Madeline Edwards – Crashlanded
Looking at the tracklengths for the 12 songs on Crashlanded, which are around the three-minute mark you’d think Madeline Edwards was trying to enter Eurovision, or its American equivalent. The title track explodes into a chorus which will cross borders, while she notes bitterly that ‘people are famous for no reason’ and politicians are fake.
Why I’m Calling, which was on an EP released earlier this year, opens with an image of a broken dishwasher which pulls the listener in. Madeline’s narrator wants to hear the whippoorwill wind back home in Houston, so the presence of this track on the album introduces new fans to another Texan. Her voice is in the same ballpark as Kelly Clarkson’s.
On the fearsome Spurs, Madeline sings that ‘these boots can put you through hell’; Forehead Kisses has a heavy backbeat, a slinky groove and a great set of lyrics. How Strong I Am has the Ross Copperman touch and bounces along philosophically and will comfort those who are fighting through the same sort of ‘pain’ Madeline sings about. Piano-led Too Much of a Good Thing is a torch song full of uncertainty and questioning.
Madeline is wearing many hats on an album full of variety and character. She supported Chris Stapleton this year and his mix of musical influences reflects what she is about as well. Mama, Dolly, Jesus proves she can do country music with melodic heft. She wrote it with three heavyweight writers: Jimmy Robbins, Jessi Jo Dillon and Laura Veltz. Luke Dick joins Laura and Madeline in the room for the funky pair Playground (‘I’ll swing you way out’) and Heavy, a song about fidelity on which the narrator wants her friend to ‘let down your guard’.
Luke Dick has worked with Miranda Lambert and Eric Church, two acts who look as good in sunglasses as Madeline does on the cover of the album. Miranda will also note the ‘palomino’ in the opening of Hold My Horses which becomes a metaphor for Madeline herself. Elle King has an album out in January and the bluesy riffs on both that track and The Wolves (‘I ain’t scared of nothin’) would make the pair fine festival bookings.
The Biggest Wheel is the outlier, a ballad that runs well over three minutes which has some fluffy chords from what sounds like a Mellotron in the second verse. Big up to Englishman Rob Persaud who co-wrote the song. I hear a lot of Pink’s voice in Madeline’s, which might make her perfect for a vocal on a dance hit.
It’s clear with this album that Warner Nashville are positioning her as An Artist with a capital A. She appeared at the 2021 CMA Awards with Mickey Guyton and Brittney Spencer, and it would be too easy to lump Madeline in with the pair of them just because of her skin pigmentation. Ditto Miko Marks, who returns to the UK in January for AmericanaFest, and godmother Rissi Palmer, who brought Madeline and Miko to the UK in September for The Long Road.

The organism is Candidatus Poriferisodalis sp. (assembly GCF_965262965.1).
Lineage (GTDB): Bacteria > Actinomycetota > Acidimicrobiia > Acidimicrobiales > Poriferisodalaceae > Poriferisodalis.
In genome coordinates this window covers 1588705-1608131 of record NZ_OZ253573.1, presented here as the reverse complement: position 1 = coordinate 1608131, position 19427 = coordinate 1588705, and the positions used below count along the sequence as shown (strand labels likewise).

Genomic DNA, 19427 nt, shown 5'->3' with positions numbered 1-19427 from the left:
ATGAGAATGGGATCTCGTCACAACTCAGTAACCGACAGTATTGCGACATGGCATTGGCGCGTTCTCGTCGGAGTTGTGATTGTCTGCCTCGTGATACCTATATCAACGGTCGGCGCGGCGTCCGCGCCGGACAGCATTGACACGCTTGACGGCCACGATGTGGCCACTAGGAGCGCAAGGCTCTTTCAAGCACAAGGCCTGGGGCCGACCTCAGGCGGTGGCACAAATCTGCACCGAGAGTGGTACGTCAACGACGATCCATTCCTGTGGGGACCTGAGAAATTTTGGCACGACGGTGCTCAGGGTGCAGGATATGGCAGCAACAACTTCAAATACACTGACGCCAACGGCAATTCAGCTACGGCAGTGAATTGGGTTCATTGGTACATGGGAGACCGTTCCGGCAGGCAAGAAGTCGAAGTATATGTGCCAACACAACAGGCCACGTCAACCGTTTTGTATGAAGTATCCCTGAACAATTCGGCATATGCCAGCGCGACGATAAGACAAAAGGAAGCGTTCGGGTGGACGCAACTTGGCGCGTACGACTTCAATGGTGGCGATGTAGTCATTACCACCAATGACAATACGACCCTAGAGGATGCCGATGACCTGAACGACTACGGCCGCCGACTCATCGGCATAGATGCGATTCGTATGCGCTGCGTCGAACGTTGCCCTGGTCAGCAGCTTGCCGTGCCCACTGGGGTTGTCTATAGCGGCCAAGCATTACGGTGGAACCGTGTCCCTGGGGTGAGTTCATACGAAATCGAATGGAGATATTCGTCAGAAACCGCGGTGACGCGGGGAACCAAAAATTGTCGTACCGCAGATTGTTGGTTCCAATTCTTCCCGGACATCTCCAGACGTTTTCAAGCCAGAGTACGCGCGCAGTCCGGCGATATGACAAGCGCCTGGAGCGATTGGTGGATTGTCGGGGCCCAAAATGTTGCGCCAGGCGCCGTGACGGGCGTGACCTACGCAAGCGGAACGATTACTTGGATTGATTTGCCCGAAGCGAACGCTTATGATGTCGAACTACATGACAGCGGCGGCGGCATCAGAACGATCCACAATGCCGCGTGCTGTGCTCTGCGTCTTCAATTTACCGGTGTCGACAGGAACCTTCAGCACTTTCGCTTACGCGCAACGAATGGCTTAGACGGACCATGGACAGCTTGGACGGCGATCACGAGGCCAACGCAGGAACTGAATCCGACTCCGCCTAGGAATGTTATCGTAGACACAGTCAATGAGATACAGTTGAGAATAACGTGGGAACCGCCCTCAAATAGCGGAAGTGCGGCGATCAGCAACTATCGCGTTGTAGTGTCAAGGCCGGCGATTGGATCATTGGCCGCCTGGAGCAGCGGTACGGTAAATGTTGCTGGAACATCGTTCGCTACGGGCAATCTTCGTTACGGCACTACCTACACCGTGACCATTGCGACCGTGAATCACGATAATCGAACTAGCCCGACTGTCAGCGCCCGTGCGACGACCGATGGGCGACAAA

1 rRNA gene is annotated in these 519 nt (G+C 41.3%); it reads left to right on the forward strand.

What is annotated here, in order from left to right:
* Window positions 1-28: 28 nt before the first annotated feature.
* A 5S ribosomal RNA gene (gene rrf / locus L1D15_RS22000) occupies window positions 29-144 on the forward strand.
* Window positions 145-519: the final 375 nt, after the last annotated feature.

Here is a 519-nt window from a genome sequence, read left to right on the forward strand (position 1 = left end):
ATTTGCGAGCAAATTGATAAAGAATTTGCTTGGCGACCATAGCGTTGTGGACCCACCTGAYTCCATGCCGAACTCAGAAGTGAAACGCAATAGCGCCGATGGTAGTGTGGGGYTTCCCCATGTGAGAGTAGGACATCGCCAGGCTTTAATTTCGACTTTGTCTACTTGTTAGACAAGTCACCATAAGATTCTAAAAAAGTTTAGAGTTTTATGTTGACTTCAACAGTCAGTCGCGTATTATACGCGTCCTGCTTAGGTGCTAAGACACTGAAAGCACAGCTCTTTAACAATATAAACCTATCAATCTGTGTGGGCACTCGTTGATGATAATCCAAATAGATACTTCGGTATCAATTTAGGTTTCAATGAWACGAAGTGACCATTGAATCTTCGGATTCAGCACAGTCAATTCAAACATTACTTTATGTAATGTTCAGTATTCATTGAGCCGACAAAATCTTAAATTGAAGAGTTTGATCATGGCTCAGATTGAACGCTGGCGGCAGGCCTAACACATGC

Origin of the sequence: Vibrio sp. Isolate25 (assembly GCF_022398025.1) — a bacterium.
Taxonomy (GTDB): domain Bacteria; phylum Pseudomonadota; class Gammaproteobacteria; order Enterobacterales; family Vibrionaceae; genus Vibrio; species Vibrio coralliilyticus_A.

But country music is much more than the big radio hits and the sooner folk realise it, the better.
In 2017 Stephanie Quayle released the minor radio hits Selfish and Drinking With Dolly, which enabled her to play Country2Country and do some grippin’ and grinnin’ with UK fans. Five years later, she follows up the album Love The Way You See Me with a self-titled set of eight tracks, once again released independently.
I Want The World For You is yet another version of Someone Like You (cf I Hope You’re Happy Now) sung prettily and with feeling. Karen Kosowski, who produced Mickey Guyton’s album, joins Stephanie in the room for Hang My Hat, a delectable love song full of rural imagery (boots, gates, faith) and a vocal that reminds me of Jana Kramer’s. We Buy Gold is another magnificent tune in praise of the wedding band, an item which was mentioned in I Got The Boy, my favourite Jana Kramer song.
The Kitchen is a proper country song about domestic matters, where there’s ‘fighting, forgiving, making everyone’s business our business’. I like the double-tracked guitar solo too. By Heart takes the motif of the narrator asking loads of questions to find out about a new crush, which is the premise of I Don’t Know About You. This is a more tuneful, more swayable and better song than that in ever way. There’s a nod to Sweet Caroline too for good measure.
Wild Frontier was put on a shelf by Maren Morris, Shane McAnally and Ross Copperman. It can’t fail and it hasn’t failed, mainly because the arrangement follows the lyric, which starts with a rhyme of ‘blaze of glory/uncharted territory’. It’s not suitable for Maren’s lovey-dovey persona so Stephanie runs away with it. Lone Ranger, co-written by Stephanie, has a similar musical palate but a narrator who would rather be single, would rather ‘heartache be my friend’, than an object of desire for some schmo. There is another massive guitar solo in the middle of the song.
Light My Way is a tune by Brett James, Caitlyn Smith and Chris DeStefano which ends the album. It’s one of those songs about being ‘tired of flying blind’, ‘holding on to letting go’ and moving on and being strong. There’s a clever hook about how ‘the bridges that I burn will light my way’ and it’ll touch lots of listeners but, like much of this collection, it’s a bit banal. But banality works in country music.